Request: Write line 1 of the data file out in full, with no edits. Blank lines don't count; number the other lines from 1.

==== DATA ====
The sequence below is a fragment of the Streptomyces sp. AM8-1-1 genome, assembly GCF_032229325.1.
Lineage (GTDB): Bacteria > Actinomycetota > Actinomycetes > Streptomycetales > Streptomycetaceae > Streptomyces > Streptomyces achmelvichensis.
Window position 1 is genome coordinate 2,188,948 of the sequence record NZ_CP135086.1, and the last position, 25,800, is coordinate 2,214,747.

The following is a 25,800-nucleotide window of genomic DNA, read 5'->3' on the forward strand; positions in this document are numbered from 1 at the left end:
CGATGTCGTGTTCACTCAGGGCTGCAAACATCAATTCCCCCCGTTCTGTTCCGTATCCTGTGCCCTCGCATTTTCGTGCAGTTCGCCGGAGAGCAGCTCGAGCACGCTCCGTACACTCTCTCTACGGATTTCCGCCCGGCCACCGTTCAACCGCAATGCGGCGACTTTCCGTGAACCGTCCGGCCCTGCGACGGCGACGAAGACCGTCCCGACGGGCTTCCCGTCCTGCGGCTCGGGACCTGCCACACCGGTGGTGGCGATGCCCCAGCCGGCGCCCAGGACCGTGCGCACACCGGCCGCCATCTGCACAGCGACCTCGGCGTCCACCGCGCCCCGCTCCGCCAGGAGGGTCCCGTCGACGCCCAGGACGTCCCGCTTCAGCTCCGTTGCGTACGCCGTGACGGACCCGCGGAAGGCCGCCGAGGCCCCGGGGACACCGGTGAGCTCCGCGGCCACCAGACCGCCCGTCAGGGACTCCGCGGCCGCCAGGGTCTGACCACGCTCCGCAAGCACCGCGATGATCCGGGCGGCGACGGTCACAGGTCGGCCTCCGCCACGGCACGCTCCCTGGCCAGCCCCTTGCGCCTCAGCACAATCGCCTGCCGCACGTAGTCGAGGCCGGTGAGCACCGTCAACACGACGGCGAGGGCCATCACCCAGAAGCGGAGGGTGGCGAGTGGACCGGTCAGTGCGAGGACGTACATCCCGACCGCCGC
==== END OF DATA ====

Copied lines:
The sequence below is a fragment of the Streptomyces sp. AM8-1-1 genome, assembly GCF_032229325.1.